Summer is just around the corner and with this the beginning of the holiday for many first-time parents who will surely opt for some sunny destination to enjoy the summer season. However, these newly released as parents will not be granted a second of rest when it comes to protecting the health of your baby. Ahead of their concerns, several pharmacies in Aragon have received 7,000 copies of the My Baby guide, edited by the Pharmacists Association of Zaragoza, to respond to the most common doubts of parents of children less than three years of age regarding diet, Hygiene, general care, and so on.
These tips are particularly useful for them:
1. A baby under six months of age should not be exposed directly to the sun:
Pediatricians and dermatologists advise not to put a newborn in direct contact with the sun, because the skin of such a small child is especially sensitive to the negative effects of ultraviolet rays. For this reason, doctors do not recommend taking a newborn to the beach and warn the parents of infants for more than a month to keep it under the umbrella during a day at the beach or in the pool, except first thing in the morning In the morning and late in the afternoon.
2. Sunscreens are not recommended before six months:
Pediatricians indicate that the best sunscreen for a baby under six months is shade. Sunscreens, even those with a higher index of protection, may not exert enough shielding effect on the skin of a child so small, as they have such sensitive skin that they are in great danger of being irritated by the chemical components of sunscreens. From six months on, they can be used in small quantities in the most sensitive areas.
Because the skin of a newborn cannot come into direct contact with the sun, doctors recommend daily walks to synthesize vitamin D normally obtained through direct exposure to the sun. A few minutes of walking, between five and twenty, will be sufficient for the bones of a baby under six months to get the vitamin D they need. Specialists say that in the summer the best thing is not to take the baby out for a walk between eleven in the morning and four in the afternoon.
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4. The effects of the sun on the skin, especially dangerous up to three years:
That parents will have to take care of a baby less than six months does not mean that they should be unconcerned as soon as their child turns six months and one day. In fact, although sun care should be extended throughout life, it is especially important during the first three years and should be prolonged during childhood.
5. The sunscreen should be applied correctly:
The photoprotector can be used from six months and in moderation until the child reaches one year. It should be applied half an hour before exposing the baby to the sun ; Specialists recommend extreme caution in the face, lips, neck, head, torso, ears and backs of the feet, and administer the cream every two hours. It is convenient to prevent a child from being in direct contact with the sun between eleven in the morning and four in the afternoon.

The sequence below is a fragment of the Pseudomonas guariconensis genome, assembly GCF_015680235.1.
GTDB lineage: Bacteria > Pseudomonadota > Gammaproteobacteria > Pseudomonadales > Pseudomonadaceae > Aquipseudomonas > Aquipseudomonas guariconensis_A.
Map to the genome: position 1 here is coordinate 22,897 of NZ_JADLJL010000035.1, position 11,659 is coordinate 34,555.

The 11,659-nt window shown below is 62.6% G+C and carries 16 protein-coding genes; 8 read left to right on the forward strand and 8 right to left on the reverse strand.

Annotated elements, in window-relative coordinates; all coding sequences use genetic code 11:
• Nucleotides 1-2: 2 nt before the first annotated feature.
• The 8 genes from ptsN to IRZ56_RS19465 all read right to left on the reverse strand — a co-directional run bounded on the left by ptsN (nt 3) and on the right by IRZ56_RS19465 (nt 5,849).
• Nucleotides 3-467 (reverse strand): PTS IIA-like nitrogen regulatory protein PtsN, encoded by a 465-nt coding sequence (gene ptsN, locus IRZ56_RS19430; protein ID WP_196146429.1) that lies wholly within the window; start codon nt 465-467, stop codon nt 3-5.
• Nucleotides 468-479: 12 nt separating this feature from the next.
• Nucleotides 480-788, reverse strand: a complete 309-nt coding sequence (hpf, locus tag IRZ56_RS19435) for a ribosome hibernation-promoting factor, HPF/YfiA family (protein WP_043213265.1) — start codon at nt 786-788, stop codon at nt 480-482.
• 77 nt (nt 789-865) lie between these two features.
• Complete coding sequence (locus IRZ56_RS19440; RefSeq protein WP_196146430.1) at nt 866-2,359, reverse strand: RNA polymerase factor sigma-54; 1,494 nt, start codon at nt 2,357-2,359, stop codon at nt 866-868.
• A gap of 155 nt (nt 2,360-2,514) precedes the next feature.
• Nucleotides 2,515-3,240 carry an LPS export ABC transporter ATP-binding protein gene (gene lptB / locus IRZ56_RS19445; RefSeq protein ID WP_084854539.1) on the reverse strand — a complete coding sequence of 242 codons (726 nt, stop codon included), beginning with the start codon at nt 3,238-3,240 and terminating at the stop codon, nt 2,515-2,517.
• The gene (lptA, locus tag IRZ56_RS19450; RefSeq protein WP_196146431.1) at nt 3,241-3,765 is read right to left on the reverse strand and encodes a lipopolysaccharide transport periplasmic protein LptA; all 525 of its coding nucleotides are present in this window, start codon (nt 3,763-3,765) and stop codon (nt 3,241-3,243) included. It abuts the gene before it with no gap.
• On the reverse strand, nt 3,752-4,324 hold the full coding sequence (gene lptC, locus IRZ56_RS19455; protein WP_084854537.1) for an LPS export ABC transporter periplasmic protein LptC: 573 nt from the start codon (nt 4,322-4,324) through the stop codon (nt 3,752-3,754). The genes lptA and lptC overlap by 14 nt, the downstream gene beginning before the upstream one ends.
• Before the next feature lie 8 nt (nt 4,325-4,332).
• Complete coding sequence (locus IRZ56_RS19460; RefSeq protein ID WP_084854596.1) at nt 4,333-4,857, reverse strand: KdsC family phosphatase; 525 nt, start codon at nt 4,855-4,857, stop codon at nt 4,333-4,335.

6. It is necessary to choose specific protectors for children:
The protection factor of the cream that is chosen should be the highest possible, from fifty onwards. It is also important to choose a texture suitable for the fragile skin of a child; some pediatricians recommend that parents choose creams, milks or sun lotions, because they are more moisturizing than those presented in the form of foams and gels. Finally, the sunscreen that parents choose to use will have to be especially resistant to water and friction, which will combat both UVB rays and UVA rays.
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7. Clothing is the best coat of a baby:
Although parents have applied sun protection to the baby, pediatricians recommend dressing him in pure cotton clothing and never forget to cover his head with a cap . They also warn not to over-cover the child so that he remains at a cool temperature and does not sweat or suffer heat strokes.
8. Avoid heat stroke by proper hydration:
The ability to regulate the body of a child less than three years is limited and, therefore, exposing it to the sun could suffer a heat stroke. This can happen even if the child wears sun cream, because it protects against the harmful effects of the sun but does not combat the heat. To prevent a possible heat stroke parents will have to keep the baby sufficiently hydrated, giving him to drink as much liquid as necessary.
9. Protection should be administered even if the child is not under sun exposure:
The photoprotector application should not be limited to when the child is in contact with the sun but parents will also have to cream the baby when he is in the shade, and even on cloudy days.
10. Water, grass, sand and snow reflect the sun’s rays:
Parents will especially have to take care of the protection of the baby’s skin in the pool, the beach, the snow and the field, or wherever there are elements that enhance the solar radiation.